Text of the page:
SM North holds first Virtual Hispanic Heritage Program


Alexis Kelly

Josie Lenati films one of step dance practice routines after school. “Everyone is just so on top of it, it’s very rare that I take more than two takes,” Lenati said. “Having the B-roll where I can get different angles while the main camera is rolling, is really cool as well.”

Anna Miesner, Writer and Editor

On Nov. 19 at 6 p.m. SM North’s first virtual Hispanic Heritage Program uploads on KNDN’s youtube channel. The program was initially scheduled to be published on Nov. 13. Main program leader and video editor Senior Josie Lenati explains that the program was postponed after confusion over the recording. 

“Administration wanted to make sure we were clear on what safety procedures we followed,” Lenati said. “So we added in some disclaimers, and a few extra performances, before broadcasting to the school.” 

Since the start of the school year, ELA teacher Natalie Johnson-Berry, also the Hispanic Heritage sponsor, said she was hesitant to start preparing for the program. 

“We weren’t sure that we were going to do it,” Johnson-Berry said. “Then we decided that we’re going to do it virtually, given that this is some of their last year for seniors. We’ve been planning it since the end of September, and we would have a weekly meeting. ”  

Given that interaction was limited to one meeting a week, Johnson-Berry had some worries about pulling off the program. 

“One of our concerns is if people will have access to [the program] and who would be interested in doing the program,” Johnson-Berry said. We’re used to filling up the entire auditorium and so advertising and getting the message out to people is big.” 

This year Johnson-Berry received additional help inside the school from student-teacher Elizabeth Epstein.

“With Mrs. Epstein, we have a marketing group and we have an Instagram that one of the students started,” Johnson-Berry said. “We have it on Instagram, I’ve posted on my personal social media, we put it through an announcement on canvas.” 

Lenati ensures that they are doing everything to keep students safe while performing. 

“We keep our masks on at all times unless you’re on the stage performing, and that’s only for very few performances,” Lenati said. “The singers can have their mask off since everyone else is way more than six feet away from them. In the dressing rooms, they have to keep their masks on, and they sanitize everything before and afterward as a courtesy for everyone else.”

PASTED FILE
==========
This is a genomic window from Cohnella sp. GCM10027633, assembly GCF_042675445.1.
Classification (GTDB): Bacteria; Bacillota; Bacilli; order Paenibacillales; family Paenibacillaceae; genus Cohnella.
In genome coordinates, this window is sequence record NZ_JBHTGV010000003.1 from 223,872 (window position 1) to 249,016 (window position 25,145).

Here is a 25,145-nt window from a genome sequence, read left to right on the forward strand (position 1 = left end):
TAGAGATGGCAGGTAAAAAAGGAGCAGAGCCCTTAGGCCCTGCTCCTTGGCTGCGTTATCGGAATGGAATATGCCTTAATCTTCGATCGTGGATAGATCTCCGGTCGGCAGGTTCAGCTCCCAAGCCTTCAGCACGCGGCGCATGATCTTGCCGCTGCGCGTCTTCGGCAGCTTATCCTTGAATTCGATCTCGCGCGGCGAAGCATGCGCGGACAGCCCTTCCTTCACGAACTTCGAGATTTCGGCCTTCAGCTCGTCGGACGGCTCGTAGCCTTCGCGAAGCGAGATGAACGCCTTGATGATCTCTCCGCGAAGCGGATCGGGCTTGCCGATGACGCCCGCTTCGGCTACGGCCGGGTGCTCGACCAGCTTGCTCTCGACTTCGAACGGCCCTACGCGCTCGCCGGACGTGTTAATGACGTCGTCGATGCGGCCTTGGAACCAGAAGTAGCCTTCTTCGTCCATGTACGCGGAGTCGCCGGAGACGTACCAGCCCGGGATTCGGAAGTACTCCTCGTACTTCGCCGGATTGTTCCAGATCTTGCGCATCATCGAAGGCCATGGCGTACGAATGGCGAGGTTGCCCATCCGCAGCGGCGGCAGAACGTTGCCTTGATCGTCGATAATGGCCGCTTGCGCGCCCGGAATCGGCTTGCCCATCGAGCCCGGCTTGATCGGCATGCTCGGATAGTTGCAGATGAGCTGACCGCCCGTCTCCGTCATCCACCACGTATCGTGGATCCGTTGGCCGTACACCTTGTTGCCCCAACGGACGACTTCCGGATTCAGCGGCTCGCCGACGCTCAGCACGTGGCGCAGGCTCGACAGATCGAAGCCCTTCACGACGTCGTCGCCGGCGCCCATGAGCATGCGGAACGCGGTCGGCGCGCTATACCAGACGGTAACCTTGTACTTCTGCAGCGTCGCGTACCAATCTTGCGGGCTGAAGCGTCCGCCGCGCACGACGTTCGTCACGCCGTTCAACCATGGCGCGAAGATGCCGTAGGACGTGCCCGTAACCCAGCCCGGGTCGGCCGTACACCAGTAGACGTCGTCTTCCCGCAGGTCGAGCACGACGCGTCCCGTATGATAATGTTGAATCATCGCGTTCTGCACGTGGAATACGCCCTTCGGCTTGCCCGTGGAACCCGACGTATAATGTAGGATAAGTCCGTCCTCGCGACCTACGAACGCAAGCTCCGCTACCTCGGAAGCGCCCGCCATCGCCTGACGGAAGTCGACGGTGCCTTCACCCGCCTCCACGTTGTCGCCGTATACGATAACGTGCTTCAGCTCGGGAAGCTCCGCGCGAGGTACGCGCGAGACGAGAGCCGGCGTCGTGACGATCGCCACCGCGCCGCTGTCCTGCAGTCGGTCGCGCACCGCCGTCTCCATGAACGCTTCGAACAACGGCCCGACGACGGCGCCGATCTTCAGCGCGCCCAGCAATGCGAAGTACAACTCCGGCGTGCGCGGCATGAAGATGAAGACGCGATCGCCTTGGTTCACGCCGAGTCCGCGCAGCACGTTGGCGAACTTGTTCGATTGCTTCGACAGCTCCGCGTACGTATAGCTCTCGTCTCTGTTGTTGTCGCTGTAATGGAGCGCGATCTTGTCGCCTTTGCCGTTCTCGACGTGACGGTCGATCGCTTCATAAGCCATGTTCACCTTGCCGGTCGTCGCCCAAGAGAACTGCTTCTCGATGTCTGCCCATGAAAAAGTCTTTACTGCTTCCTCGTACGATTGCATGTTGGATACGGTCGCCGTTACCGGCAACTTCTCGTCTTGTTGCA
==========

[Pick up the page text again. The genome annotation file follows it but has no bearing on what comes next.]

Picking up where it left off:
Lenati, Junior Cecily Jimenez, and Senior Emily Venzor lead different portions of the program. As the recorder and video editor, Lenati has been working on a special addition to the program. 

“With this new medium I can do a little short film and have that be part of the program,” Lenati said. “My usual scary story is in my short film. I’m actually having Nico do a voiceover, and she’s going to narrate it in Spanish, and we’ll have English subtitles. I love being able to show a more gothic side of a culture, especially one that is not being put out. Highlighting a different legend from Latinx culture is really cool to do in this format.”

To ensure social distancing Lenati and a couple of other program leaders selected a designated time for students to come in and record their performances. Over three days students performed their acts after school while Lenati took multiple takes. 

“This year, [the program] is running a lot smoother than it normally does,” Lenati said. “Everyone is on the same page, we’re all working really hard together because we know this is much more difficult than what we would normally put on.”

Unlike their past live performances, Lenati believes that having a pre-recorded program may make the program more accessible. 

“Anyone can watch this at any time, it’s just not a one and done thing,” Lenati said. “It gives us more opportunities to send it out to families, friends, and other schools. To hopefully inspire people to try and do programs like this.” 

Overall, Lenati hopes that students take something positive after watching the program. 

“I hope that they learn something new,” Lenati said. “I hope they walk away with hope and feeling excited, joyful, and appreciative of what this wonderfully rich culture has to offer. I want them to be proud of what North students can accomplish, and I want them to have fun.”